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Doping may lose sport its private-sector support
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All of the stakeholders in sport are fully aware of the high prevalence of doping and the dangers that it presents, both to the health of athletes and to the integrity of the competitions. Many of these stakeholders have a plan to deal with it. Unfortunately, their plan is to ignore the problem, pretend that it does not exist, pretend to attack it vigorously, and ultimately hope that the public will get tired of hearing about it. They will then declare the sport to have been cured of the scourge, and the public will either accept the vanilla or become indifferent to the problem.

Doping is not, as apologists like to suggest, merely a way of leveling the playing field. Athletes do not dope in order to become as good as are other athletes. Rather, they do it to beat the other athletes (even if it requires ingesting quantities of substances that may end up being harmful, or even lethal). In many cases, coaches, trainers, doctors and scientists encourage and assist athletes in their doping, even though they know that they are corrupting them and the sports in which they are participating. The enablers are, in many respects, far more culpable than the athletes upon whom they experiment.

Anti-doping rules are not arbitrary. They are based on an overwhelming consensus among sport administrators, athletes, and medical and scientific personnel who are concerned with the health of athletes and the integrity of sport. The most recent version of these rules (which is contained in the World Anti-Doping Code) was adopted at the World Conference on Doping in Sport last November.

The rules are clear and the measures they contain can be effectively applied, but they will only work if the people and organizations that are affected by them are committed to the fight against doping in sport.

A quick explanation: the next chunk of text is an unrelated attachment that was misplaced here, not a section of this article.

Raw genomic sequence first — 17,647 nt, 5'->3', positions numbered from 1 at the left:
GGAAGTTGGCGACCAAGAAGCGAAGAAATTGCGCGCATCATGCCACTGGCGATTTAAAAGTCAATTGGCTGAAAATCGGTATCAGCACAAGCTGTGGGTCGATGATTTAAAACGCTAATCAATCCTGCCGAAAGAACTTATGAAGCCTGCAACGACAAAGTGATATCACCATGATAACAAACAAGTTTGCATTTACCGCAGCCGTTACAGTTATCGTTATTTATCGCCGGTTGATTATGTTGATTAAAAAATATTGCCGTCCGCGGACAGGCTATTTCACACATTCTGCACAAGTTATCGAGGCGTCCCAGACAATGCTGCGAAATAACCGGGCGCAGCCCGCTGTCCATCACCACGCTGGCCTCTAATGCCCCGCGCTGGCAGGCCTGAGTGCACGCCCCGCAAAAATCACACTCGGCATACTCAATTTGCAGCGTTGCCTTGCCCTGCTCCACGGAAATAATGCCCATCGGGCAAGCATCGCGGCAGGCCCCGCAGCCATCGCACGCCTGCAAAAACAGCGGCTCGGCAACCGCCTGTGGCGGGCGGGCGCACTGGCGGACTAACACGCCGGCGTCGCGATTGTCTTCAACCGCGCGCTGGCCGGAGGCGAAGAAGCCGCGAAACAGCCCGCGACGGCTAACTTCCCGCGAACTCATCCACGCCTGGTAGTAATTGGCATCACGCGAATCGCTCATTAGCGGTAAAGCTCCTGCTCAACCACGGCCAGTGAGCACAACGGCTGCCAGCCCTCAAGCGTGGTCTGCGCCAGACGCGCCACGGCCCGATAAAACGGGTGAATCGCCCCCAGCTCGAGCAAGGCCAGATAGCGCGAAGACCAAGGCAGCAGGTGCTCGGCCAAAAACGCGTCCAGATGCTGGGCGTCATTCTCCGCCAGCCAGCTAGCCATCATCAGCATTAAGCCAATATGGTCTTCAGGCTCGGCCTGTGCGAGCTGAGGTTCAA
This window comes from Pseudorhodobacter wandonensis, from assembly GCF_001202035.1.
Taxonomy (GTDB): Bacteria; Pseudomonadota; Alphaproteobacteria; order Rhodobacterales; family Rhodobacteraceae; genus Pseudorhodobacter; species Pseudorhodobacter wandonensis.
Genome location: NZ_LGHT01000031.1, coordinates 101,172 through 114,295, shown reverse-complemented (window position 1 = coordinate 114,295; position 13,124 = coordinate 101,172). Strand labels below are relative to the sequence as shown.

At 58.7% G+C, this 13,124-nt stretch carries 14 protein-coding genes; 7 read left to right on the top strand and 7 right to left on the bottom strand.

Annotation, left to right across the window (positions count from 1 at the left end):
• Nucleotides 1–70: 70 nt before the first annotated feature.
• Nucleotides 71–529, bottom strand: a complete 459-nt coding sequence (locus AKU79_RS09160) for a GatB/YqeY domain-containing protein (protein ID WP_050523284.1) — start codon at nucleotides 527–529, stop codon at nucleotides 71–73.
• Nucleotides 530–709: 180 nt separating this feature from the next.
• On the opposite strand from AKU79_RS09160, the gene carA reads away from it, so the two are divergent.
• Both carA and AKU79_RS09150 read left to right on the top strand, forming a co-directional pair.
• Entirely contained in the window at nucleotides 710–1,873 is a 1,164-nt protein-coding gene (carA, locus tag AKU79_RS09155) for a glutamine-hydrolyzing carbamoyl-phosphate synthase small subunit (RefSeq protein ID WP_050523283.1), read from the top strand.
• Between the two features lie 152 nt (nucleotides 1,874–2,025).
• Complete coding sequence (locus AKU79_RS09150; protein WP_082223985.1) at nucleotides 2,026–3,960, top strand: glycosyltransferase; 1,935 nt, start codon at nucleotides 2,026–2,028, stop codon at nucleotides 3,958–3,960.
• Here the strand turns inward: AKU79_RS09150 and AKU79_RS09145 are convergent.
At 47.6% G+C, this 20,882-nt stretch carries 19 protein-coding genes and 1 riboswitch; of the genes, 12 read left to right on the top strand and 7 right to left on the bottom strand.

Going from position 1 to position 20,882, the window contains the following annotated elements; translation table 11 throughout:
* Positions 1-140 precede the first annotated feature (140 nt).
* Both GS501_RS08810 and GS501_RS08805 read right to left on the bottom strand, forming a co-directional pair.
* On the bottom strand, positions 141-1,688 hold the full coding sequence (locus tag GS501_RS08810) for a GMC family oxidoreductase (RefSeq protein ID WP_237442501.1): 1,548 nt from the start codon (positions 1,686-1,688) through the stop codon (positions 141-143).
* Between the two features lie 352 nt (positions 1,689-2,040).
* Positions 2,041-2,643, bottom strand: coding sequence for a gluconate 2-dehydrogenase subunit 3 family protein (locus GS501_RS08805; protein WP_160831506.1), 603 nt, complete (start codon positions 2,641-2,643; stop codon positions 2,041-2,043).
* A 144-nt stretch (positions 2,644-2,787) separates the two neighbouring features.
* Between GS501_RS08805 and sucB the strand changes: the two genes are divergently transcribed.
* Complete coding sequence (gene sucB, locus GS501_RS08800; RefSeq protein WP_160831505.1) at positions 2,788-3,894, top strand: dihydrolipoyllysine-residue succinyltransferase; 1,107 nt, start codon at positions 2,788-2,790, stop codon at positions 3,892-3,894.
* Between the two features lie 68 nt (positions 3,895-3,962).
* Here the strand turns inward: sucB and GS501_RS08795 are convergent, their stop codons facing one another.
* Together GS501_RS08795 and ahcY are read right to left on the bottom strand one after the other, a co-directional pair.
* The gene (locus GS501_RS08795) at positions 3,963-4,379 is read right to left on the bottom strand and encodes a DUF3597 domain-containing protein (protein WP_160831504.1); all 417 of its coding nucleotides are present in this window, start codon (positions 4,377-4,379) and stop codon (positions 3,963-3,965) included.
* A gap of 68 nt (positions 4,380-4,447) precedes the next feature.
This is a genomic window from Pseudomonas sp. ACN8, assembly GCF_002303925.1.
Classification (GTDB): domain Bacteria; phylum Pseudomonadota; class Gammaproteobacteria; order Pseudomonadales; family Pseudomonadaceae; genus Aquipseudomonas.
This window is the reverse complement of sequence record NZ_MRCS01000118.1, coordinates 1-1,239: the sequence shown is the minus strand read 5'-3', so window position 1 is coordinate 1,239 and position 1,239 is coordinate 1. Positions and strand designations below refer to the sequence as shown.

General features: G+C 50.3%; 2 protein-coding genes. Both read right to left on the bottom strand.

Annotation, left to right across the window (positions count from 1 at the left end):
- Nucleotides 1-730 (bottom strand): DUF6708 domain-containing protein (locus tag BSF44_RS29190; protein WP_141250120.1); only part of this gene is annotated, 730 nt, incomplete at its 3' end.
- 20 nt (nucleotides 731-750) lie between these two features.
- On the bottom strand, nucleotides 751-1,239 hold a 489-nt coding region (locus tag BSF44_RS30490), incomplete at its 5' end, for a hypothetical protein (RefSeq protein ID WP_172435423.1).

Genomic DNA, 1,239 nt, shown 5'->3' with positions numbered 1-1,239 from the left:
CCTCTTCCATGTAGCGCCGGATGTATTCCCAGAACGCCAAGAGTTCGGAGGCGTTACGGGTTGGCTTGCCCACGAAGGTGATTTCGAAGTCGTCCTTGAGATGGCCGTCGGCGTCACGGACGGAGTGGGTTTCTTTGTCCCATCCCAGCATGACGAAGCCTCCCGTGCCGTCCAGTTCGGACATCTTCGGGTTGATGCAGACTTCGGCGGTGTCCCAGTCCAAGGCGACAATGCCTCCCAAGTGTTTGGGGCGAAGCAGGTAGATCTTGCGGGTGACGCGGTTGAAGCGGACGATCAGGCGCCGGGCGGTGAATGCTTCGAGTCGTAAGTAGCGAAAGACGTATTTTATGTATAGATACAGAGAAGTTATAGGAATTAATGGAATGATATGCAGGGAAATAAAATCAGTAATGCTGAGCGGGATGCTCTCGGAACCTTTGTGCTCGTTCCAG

Education, prevention, detection and deterrence are key factors for this effort to succeed. Those involved must know the risks and consequences of doping, both at a personal and at an institutional level. They must be educated about the health of athletes, the essential morality of adhering to the agreed-upon rules of sport, and the risk that corruption of the essential elements of sport may eventually lead to its collapse.

It is far easier to prevent a problem than to solve one. Prevention of doping is preferable to permitting it to infect sport and then trying to cure that infection afterward. Prevention requires energy and commitment and is difficult to measure – not unlike security measures, where success is measured by lack of incidents. Education is an important component of prevention, as is the existence of measures that may expose transgressions.

Human nature being what it is, there will always be some who care nothing about the rules of competition to which they promised to adhere. Such people will not be deterred from cheating by appeals to respect ethical standards. They may, however, be deterred by the fear of getting caught.

The scientific basis of detection has become quite sophisticated (as has the science applied to active cheating). Almost all forms of doping can be scientifically identified through the testing of urine and blood.

Deterrence is assisted by the imposition of sanctions. Athletes and officials who cheat should be removed from the sport that they have corrupted. An escalating regime of sanctions has been adopted to protect athletes who are clean, and to provide a fair opportunity for anyone who is charged with a violation of the rules to put forward an informed defense.

This system will work if stakeholders want it to work, but it can also be sabotaged by those who prefer to ignore the problems of doping in sport or those who persist in the corruption of sport.

The stakes are enormous. If organized sport is unable to rediscover its moral compass, its future will be in considerable jeopardy. Organized sport depends on support from the private sector. If the private sector loses interest in a corrupt system, it will withdraw its support, and the result will be the disappearance of international sport as we know it.

Richard W. Pound is the founding chairman of the World Anti-Doping Agency (1999-2007). He also served, twice, as vice-president to the International Olympic Committee. This commentary originally appeared at The Mark News (www.themarknews.com).

 
A version of this article appeared in the print edition of The Daily Star on December 30, 2013, on page 7.
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